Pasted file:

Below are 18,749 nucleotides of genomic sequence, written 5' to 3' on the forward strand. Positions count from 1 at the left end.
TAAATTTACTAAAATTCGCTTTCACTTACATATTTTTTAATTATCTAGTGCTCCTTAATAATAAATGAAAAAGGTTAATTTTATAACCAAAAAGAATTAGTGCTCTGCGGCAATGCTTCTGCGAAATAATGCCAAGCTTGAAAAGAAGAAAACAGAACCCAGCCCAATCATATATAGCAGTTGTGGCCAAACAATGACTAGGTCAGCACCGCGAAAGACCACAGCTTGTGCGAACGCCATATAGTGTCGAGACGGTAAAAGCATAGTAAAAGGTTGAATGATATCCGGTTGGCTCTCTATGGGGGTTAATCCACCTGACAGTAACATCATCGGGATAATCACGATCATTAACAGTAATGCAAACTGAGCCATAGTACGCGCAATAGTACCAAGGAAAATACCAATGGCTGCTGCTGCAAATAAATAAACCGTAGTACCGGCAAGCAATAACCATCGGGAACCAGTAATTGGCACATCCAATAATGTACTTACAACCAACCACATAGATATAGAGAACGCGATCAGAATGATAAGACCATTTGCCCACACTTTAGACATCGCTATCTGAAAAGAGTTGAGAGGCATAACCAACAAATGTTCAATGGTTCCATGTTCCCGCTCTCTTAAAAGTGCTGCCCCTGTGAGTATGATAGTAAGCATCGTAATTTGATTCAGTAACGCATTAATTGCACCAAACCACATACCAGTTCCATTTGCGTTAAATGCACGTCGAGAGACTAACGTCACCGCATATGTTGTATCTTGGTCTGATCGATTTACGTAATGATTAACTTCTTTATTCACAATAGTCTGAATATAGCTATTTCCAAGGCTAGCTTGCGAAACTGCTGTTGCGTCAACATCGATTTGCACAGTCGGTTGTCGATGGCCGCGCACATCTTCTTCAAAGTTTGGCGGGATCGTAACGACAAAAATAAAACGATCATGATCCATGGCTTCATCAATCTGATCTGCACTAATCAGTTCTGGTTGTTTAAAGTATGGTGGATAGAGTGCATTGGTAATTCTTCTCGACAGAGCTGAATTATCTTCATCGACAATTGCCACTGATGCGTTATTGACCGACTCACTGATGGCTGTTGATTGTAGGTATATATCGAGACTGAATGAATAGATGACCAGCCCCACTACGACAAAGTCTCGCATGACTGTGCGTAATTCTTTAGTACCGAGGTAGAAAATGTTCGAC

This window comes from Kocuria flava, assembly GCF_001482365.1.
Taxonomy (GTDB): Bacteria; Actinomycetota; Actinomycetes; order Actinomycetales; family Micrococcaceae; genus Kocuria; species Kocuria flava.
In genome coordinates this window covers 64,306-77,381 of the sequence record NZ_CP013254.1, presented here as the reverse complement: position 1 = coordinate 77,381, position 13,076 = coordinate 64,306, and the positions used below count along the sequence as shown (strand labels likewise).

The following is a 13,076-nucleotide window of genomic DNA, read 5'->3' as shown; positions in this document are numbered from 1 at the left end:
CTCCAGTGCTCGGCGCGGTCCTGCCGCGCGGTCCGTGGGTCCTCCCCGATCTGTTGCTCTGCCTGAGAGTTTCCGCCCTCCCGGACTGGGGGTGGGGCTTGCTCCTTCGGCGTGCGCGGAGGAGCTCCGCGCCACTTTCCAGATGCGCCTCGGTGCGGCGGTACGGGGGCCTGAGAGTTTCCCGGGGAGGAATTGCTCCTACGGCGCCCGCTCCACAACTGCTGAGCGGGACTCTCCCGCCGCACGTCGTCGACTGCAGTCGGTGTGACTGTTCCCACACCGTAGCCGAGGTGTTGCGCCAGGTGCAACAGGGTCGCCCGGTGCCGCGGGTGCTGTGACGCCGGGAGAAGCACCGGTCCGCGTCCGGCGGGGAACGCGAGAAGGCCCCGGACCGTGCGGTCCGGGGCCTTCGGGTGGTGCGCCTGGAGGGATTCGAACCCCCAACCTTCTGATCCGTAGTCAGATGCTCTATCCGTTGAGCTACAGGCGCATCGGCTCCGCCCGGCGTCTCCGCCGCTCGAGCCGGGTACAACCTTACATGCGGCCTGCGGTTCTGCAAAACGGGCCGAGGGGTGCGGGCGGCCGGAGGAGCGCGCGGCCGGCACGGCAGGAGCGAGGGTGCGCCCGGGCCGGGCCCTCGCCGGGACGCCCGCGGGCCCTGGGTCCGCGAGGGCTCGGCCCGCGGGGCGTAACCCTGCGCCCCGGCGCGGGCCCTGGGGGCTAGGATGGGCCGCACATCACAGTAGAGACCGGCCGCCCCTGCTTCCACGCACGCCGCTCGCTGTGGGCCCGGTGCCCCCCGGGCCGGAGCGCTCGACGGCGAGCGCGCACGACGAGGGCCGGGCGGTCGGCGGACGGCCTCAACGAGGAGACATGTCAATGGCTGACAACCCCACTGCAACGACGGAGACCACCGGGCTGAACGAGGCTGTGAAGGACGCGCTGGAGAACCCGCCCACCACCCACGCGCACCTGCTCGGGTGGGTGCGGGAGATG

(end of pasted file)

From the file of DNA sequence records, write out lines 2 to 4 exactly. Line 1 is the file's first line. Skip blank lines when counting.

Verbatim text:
TAAATTTACTAAAATTCGCTTTCACTTACATATTTTTTAATTATCTAGTGCTCCTTAATAATAAATGAAAAAGGTTAATTTTATAACCAAAAAGAATTAGTGCTCTGCGGCAATGCTTCTGCGAAATAATGCCAAGCTTGAAAAGAAGAAAACAGAACCCAGCCCAATCATATATAGCAGTTGTGGCCAAACAATGACTAGGTCAGCACCGCGAAAGACCACAGCTTGTGCGAACGCCATATAGTGTCGAGACGGTAAAAGCATAGTAAAAGGTTGAATGATATCCGGTTGGCTCTCTATGGGGGTTAATCCACCTGACAGTAACATCATCGGGATAATCACGATCATTAACAGTAATGCAAACTGAGCCATAGTACGCGCAATAGTACCAAGGAAAATACCAATGGCTGCTGCTGCAAATAAATAAACCGTAGTACCGGCAAGCAATAACCATCGGGAACCAGTAATTGGCACATCCAATAATGTACTTACAACCAACCACATAGATATAGAGAACGCGATCAGAATGATAAGACCATTTGCCCACACTTTAGACATCGCTATCTGAAAAGAGTTGAGAGGCATAACCAACAAATGTTCAATGGTTCCATGTTCCCGCTCTCTTAAAAGTGCTGCCCCTGTGAGTATGATAGTAAGCATCGTAATTTGATTCAGTAACGCATTAATTGCACCAAACCACATACCAGTTCCATTTGCGTTAAATGCACGTCGAGAGACTAACGTCACCGCATATGTTGTATCTTGGTCTGATCGATTTACGTAATGATTAACTTCTTTATTCACAATAGTCTGAATATAGCTATTTCCAAGGCTAGCTTGCGAAACTGCTGTTGCGTCAACATCGATTTGCACAGTCGGTTGTCGATGGCCGCGCACATCTTCTTCAAAGTTTGGCGGGATCGTAACGACAAAAATAAAACGATCATGATCCATGGCTTCATCAATCTGATCTGCACTAATCAGTTCTGGTTGTTTAAAGTATGGTGGATAGAGTGCATTGGTAATTCTTCTCGACAGAGCTGAATTATCTTCATCGACAATTGCCACTGATGCGTTATTGACCGACTCACTGATGGCTGTTGATTGTAGGTATATATCGAGACTGAATGAATAGATGACCAGCCCCACTACGACAAAGTCTCGCATGACTGTGCGTAATTCTTTAGTACCGAGGTAGAAAATGTTCGAC

This window comes from Kocuria flava, assembly GCF_001482365.1.
Taxonomy (GTDB): Bacteria; Actinomycetota; Actinomycetes; order Actinomycetales; family Micrococcaceae; genus Kocuria; species Kocuria flava.